Anyway, at one point little Dorothy decided to steal one of Jen’s toys. Jen growled a reprimand . The puppy squealed, and Roxie ran to the rescue. The fight between Rox and Jen was on. Under the dinner table – it was Christmas Day, did I say that? After we cleaned up the blood, Roger, who had broken up the battle, needed thirteen stitches, Jen was in Dr Mike’s emergency room, and Roxie was off in a corner muttering to herself about how no dumb Valley Girl was going to mess with her baby.
After that there was no making peace. Mike explained that with two male dogs a grudge match would end when one dog was clearly the victor, at which point the other would shrug and say “Whatever, dude.” But when you had two females, someone was going to die. It was, he said, a girl thing. Which is how Roxie wound up living in the studio where I did my writing.
My studio, which was separate from the house, was heated and air conditioned and it had running water and a microwave –everything Roxie could possibly need. Unfortunately it also had me in it. Except for visits with Dorothy, I was Roxie’s main companion. And I was not in good shape. I was in the process of figuring out that I’d been aged out of my old career as an actress, and my new one as a staff writer for daytime drama, as we used to call the soaps, was not working out so well. To be honest, being a staff writer meant being anonymous, and I’d been a leading actor throughout my career, and I’d won an Emmy. My ego was just too big to be a worker bee. I’m not proud of this, I’m just saying.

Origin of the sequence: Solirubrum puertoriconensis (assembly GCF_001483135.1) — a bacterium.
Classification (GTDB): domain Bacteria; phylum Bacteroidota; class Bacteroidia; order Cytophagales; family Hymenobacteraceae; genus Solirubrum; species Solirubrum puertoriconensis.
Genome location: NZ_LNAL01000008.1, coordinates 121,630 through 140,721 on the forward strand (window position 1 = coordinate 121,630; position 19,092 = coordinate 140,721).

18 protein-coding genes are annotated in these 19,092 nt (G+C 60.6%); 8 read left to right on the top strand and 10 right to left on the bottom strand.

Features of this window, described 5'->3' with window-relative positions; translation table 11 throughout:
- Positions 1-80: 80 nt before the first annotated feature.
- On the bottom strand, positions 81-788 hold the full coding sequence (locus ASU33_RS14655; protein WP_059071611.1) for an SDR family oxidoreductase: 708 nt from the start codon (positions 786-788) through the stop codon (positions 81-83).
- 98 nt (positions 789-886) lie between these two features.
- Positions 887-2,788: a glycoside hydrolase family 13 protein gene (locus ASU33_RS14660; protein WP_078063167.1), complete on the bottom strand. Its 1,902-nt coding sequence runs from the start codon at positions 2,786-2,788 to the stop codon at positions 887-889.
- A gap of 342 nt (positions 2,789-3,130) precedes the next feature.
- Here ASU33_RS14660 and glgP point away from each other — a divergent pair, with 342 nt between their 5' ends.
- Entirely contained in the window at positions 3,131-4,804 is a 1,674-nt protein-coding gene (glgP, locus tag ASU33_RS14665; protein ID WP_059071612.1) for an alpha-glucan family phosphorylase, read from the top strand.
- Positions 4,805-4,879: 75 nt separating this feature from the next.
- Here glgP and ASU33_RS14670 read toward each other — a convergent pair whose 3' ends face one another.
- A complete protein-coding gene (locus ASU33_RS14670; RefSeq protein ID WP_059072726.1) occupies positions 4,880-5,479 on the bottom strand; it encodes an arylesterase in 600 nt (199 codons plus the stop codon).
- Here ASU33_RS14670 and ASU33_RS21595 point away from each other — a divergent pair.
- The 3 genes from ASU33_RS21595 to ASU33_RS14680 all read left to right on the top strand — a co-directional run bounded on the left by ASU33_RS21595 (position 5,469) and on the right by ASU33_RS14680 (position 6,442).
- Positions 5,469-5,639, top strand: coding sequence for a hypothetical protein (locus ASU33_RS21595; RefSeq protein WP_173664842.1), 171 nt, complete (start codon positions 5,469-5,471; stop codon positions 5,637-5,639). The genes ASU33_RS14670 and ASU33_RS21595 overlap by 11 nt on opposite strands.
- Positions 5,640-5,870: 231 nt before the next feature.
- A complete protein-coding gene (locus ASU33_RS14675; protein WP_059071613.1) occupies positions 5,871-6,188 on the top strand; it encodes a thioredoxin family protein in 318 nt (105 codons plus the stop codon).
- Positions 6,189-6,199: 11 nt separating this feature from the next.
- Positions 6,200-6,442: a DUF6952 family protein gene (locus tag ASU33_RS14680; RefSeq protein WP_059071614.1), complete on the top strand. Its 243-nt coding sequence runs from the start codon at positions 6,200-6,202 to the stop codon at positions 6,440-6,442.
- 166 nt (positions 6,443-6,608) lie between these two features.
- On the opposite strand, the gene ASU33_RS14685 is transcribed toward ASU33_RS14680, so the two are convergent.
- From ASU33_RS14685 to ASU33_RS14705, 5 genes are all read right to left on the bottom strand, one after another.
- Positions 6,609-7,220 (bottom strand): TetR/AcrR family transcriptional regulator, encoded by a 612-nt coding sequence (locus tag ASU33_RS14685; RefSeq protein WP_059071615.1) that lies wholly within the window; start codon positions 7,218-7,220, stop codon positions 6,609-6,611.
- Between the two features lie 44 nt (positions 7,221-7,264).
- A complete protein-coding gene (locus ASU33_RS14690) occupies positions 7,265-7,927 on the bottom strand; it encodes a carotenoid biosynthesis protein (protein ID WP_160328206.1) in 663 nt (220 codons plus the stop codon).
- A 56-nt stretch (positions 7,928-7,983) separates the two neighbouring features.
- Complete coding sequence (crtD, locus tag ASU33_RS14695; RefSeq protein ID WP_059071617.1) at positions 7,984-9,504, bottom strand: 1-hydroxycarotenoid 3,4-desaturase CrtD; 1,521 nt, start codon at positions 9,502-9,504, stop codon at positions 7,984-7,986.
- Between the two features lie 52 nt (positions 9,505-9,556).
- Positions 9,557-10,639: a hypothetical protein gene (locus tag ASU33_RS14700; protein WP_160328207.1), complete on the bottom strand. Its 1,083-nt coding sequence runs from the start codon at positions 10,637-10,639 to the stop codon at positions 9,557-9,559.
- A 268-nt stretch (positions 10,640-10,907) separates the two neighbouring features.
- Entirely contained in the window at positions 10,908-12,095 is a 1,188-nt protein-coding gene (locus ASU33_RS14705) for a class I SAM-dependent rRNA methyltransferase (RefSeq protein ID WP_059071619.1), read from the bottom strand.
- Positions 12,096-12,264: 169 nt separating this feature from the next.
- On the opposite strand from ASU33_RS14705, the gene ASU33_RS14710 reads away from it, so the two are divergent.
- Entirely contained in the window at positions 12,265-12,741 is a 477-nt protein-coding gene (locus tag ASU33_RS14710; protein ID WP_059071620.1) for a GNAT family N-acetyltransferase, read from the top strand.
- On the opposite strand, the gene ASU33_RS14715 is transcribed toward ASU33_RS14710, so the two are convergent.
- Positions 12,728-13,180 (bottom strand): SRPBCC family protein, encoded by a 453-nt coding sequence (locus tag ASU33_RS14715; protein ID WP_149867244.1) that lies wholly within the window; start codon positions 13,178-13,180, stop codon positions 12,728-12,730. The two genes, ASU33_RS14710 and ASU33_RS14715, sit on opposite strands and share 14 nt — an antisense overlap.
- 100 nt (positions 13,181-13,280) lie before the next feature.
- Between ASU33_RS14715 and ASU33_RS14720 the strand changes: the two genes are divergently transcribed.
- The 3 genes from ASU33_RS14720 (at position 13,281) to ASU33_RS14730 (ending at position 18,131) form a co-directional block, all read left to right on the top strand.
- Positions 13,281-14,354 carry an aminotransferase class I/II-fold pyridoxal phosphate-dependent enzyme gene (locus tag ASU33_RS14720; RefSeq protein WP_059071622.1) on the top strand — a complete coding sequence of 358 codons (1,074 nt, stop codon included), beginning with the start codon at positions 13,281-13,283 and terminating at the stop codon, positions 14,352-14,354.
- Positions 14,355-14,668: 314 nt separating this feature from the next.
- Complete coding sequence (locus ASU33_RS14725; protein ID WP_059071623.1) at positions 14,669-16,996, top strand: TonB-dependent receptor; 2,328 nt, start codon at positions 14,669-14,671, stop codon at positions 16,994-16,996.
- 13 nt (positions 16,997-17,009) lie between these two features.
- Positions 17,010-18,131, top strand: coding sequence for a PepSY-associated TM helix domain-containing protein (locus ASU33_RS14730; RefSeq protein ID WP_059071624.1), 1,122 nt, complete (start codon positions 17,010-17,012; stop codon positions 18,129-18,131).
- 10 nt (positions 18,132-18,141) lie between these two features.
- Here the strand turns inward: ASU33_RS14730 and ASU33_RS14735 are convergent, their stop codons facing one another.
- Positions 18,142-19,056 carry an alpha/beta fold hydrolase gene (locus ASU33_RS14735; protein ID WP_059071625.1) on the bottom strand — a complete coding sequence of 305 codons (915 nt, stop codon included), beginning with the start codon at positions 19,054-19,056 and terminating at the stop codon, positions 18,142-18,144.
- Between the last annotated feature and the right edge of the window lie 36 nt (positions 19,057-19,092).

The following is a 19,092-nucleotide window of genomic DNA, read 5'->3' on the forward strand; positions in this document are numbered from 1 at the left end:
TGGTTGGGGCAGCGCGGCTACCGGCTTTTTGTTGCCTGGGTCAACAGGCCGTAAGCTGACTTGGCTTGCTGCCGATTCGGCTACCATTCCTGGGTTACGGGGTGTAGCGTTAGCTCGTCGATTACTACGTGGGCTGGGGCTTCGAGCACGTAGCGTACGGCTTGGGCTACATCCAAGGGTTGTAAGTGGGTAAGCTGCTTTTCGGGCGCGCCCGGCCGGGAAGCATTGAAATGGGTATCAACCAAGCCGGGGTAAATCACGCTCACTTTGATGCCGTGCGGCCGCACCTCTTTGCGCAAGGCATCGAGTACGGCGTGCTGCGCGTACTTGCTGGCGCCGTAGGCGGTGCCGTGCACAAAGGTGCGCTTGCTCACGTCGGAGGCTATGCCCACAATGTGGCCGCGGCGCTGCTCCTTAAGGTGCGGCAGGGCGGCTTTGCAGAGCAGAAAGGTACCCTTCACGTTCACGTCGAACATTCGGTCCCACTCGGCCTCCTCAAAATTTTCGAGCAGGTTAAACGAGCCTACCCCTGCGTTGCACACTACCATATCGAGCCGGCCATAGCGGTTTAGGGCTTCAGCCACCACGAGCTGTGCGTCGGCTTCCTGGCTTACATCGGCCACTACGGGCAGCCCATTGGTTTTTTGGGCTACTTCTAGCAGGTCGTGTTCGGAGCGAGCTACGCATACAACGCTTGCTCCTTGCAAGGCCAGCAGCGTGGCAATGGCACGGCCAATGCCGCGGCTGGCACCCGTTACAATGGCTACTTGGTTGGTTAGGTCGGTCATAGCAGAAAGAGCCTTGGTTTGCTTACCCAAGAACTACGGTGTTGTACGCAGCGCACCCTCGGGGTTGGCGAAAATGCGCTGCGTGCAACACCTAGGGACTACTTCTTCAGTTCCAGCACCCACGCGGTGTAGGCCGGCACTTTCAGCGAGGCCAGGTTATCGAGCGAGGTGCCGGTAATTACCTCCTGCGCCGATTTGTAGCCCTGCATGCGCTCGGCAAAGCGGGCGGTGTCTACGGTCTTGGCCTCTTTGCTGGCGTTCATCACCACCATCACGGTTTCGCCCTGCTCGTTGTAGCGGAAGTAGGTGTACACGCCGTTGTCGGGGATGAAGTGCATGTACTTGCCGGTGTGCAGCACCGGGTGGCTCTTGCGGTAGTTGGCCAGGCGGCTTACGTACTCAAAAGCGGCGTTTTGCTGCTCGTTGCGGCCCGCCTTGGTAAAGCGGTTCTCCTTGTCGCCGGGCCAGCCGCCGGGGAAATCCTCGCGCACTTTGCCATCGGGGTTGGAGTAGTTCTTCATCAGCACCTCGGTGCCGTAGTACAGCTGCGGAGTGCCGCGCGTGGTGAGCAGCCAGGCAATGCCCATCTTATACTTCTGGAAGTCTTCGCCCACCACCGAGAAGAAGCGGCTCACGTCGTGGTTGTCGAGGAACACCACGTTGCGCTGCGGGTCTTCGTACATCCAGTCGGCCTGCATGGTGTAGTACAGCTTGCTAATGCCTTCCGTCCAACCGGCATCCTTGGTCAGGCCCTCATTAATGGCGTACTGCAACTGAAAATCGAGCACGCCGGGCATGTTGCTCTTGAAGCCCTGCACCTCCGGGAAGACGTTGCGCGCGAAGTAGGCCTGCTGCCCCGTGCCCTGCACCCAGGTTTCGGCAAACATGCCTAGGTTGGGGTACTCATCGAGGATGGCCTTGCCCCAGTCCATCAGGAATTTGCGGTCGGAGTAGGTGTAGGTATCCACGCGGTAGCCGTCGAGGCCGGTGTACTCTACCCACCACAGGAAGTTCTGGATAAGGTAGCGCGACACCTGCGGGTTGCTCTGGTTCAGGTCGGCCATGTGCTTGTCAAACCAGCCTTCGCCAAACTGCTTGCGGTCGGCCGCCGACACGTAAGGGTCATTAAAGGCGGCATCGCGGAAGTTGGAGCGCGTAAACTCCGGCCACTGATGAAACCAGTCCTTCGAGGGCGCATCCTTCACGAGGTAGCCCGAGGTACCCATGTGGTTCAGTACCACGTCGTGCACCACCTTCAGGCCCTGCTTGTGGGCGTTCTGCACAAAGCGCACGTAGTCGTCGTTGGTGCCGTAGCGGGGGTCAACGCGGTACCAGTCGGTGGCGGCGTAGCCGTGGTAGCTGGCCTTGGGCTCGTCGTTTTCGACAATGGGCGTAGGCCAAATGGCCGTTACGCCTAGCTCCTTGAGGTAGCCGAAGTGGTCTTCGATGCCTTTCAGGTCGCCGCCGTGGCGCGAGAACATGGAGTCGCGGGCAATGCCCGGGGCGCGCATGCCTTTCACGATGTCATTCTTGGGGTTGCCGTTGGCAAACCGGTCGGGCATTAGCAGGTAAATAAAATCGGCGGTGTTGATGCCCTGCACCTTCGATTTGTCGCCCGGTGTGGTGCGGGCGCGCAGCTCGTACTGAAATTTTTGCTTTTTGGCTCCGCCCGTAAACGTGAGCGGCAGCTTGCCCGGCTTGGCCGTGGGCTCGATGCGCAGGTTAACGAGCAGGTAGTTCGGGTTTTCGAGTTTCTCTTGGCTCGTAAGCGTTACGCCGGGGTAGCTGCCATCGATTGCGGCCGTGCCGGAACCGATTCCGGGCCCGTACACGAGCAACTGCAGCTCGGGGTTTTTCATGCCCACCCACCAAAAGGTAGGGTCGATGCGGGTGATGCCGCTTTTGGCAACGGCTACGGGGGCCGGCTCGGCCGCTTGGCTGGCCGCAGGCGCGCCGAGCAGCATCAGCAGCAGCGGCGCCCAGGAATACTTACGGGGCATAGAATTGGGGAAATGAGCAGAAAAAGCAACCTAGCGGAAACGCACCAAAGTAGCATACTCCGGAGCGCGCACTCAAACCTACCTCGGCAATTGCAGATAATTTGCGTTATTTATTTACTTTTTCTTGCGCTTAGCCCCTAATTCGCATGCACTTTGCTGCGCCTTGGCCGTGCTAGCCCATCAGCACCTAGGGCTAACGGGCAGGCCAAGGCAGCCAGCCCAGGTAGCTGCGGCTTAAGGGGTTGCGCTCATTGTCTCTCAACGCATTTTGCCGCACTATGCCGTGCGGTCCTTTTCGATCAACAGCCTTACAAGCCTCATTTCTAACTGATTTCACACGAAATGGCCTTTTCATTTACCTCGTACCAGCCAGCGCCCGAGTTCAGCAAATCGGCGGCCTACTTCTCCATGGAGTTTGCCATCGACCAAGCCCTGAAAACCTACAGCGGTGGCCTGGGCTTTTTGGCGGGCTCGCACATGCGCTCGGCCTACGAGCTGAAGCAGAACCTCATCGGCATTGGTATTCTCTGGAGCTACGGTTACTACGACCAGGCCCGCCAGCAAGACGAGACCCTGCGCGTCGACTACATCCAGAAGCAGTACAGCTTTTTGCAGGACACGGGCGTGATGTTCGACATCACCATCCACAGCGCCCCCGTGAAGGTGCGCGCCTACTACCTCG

For one long terrible summer I went into that studio everyday and tried to write scripts for other actors to say and I cried. And Roxie lay down on my feet and played dutiful dog. Until she couldn’t stand it anymore. Then she’d start nudging and barking and carrying on until I took out the leash and we’d hike through the Kudzu, her theory being if I wasn’t going to write, I might as well work off some of the butt I was acquiring by eating comfort food and spending hours watching old movies on TV.